NCEES responds to complaints about exams, and a reader responds to the June Editor's Note.

March 2004

The National Council of Examiners for Engineering and Surveying (NCEES) would like to re-spond to several statements in Dennis Mouland's March 2004 [Offsets] article "The Surveyor's New Clothes."

Mouland writes that the NCEES land surveying test "evaluates knowledge of trivia, ability to perform tasks only a small percentage of the profession would encounter, or demands that one answer questions with the wrong answer." The issue of triviality is one that NCEES takes seriously. When developing a test to evaluate the competence of land surveying applicants, NCEES makes every effort to ensure that the questions and problems assess critical aspects of the profession.

All NCEES examinations are grounded in a validation process that begins with a job analysis known as a Professional Activities and Knowledge Study (PAKS). NCEES uses rosters provided by its member licensing boards and the American Society for Photogrammetry and Remote Sensing to send a PAKS questionnaire to a cross-section of professionals across the United States, aiming for diversity in geography, practice, age, gender and ethnicity. The questionnaire asks recipients to rate the importance of different tasks and knowledge required of a newly licensed land surveyor. Those who complete the survey set the examination content.

Because the surveying profession changes rapidly, NCEES undertakes a new PAKS every five to seven years. Current exams are based on the 1998 PAKS. The most recent PAKS questionnaire was sent to more than 5,000 surveyors, photogrammetrists and GIS professionals in May 2003. The more than 1,900 respondents included surveyors from every state and jurisdiction. A special NCEES committee of volunteer licensed surveyors is using these survey results to develop new specifications for the content of the Fundamentals and the Principles and Practice of Land Surveying examinations; these are scheduled to be administered in October 2005. The PAKS results are also available to every state board, which can use the data to help determine content of the state exam.

Regarding test questions requiring a wrong answer, this is a concern that NCEES addresses through an arduous test-development process. The initial questions are written by practicing professionals. A committee of different practicing professionals then reviews, answers and discusses each question. Questions identified as possibly confusing, misleading or unimportant are discarded. The council has in place a final safeguard against questions that require inaccurate answers. NCEES routinely analyzes test results statistically to detect questions with possible flaws. Those considered problematic are eliminated before the final scores are calculated and released. Examination pass rates are posted on the NCEES website.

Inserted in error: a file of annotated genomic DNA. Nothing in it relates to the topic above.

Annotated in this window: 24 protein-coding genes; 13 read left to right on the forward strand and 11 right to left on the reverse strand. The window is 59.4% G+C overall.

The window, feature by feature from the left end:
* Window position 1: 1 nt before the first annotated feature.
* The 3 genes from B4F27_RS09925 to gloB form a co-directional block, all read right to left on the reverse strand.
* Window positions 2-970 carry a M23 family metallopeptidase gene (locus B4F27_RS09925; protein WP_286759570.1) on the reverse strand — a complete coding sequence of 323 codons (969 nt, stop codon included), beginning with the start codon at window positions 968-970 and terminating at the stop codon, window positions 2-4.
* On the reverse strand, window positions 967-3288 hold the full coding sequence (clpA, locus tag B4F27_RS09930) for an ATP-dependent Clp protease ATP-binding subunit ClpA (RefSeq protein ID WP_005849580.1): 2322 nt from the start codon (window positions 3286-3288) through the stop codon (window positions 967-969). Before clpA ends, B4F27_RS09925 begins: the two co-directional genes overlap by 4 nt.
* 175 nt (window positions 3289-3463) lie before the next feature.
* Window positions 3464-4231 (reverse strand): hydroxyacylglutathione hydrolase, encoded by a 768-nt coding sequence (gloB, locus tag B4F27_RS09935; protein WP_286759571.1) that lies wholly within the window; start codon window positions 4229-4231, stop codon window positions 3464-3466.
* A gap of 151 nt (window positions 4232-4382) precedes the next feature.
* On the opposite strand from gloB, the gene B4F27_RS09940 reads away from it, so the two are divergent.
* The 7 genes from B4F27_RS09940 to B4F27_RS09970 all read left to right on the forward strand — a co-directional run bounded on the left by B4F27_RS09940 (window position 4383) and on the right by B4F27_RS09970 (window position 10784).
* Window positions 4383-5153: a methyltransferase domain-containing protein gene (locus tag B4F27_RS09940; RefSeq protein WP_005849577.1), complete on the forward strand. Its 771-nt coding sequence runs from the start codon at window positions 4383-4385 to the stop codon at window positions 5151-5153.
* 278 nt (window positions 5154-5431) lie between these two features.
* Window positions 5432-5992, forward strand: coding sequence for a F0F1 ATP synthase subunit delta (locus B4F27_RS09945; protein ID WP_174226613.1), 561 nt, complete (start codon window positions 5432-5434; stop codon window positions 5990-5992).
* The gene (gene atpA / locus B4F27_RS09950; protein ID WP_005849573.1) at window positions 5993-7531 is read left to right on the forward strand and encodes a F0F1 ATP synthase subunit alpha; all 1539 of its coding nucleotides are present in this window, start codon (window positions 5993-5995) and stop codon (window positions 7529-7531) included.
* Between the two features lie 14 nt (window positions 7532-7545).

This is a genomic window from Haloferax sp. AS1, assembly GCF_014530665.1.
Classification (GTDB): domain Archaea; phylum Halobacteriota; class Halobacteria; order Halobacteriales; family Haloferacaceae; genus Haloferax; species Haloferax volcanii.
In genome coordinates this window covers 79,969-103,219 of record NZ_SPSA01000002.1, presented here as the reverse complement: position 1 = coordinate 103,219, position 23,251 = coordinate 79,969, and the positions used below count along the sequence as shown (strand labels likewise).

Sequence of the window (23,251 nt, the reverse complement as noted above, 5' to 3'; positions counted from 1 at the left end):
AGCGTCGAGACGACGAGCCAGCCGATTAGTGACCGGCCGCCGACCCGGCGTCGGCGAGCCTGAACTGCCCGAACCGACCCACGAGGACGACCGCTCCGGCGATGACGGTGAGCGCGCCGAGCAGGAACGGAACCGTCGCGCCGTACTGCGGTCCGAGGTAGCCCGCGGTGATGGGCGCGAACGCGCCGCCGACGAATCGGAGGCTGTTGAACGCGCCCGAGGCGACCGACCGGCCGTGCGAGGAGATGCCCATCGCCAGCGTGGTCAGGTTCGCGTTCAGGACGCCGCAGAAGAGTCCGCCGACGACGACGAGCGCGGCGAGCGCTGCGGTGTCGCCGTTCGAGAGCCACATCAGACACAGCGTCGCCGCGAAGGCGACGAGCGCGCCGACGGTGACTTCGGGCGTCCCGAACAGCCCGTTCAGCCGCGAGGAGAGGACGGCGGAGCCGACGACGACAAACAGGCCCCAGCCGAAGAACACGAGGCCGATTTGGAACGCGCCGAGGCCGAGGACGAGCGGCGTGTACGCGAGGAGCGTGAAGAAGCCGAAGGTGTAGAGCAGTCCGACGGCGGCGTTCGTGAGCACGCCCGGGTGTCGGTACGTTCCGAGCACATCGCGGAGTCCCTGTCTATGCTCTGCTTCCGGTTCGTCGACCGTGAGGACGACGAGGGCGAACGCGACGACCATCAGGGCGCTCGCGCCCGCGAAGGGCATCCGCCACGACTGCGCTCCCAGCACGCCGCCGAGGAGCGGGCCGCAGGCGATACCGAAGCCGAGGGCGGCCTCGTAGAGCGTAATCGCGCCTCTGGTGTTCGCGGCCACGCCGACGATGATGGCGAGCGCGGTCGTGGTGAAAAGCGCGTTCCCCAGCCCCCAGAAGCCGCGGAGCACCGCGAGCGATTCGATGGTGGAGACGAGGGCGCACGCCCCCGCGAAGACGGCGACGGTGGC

NCEES understands the importance of having surveyors involved in creating the tests, and PAKS is just one of many ways the council actively encourages surveyors to participate in the test development process. It offers many opportunities for practicing surveyors to write new items, review existing items, attend cut-score workshops and help prepare study guides.

In the article, Mouland also writes that NCEES is on a "mission to make the test impossible to pass unless testers have a four-year degree," in an "effort to circumvent state laws." The intent of NCEES is far from this. First, as part of its mission, NCEES is dedicated to assisting its member boards-the state licensing boards-with land surveying regulatory processes that demonstrate high standards of knowledge, competence, professional development and ethics. The council provides these member boards with services that advance licensing procedures, such as quality education, examinations and qualifying experience. Second, through its Model Law, NCEES supports and advances a four-year degree requirement or education acceptable to the state board. Each state has the authority to set its own standards for licensure qualification. Experience is still an integral part of becoming licensed. In fact, the NCEES Model Law requires four years of experience at a minimum, and the council recently accepted "Guidelines of Progressive Surveying Experience" (Appendix B of the Model Rules).

The NCEES website has much more in-depth information on all of these topics, and we invite you to visit it to learn more about exam development and licensure issues with regard to education and experience. Finally, please consider getting involved. The effectiveness of the testing process depends on professional surveyors throughout the country who volunteer their time and expertise. Visit the NCEES website at to find out ways you can participate.

Donald Hiatte, PE, NCEES President
Betsy Browne, NCEES Executive Director

Editor's Note
June 2004

[In your list of instructions and questions for surveyors heading out to work in the field], [y]ou forgot the most important one: "Be sure [to] wear clean underwear in case you are in an accident." [This reminds] me [of] a comic strip I saw once:

The doctor came out and told Mrs. Smith that he had bad news and good news for her about her injured son. The bad news was that the boy had a broken ankle. The good news was that the emergency room staff had concluded that he had really clean underwear.

Gene Winsett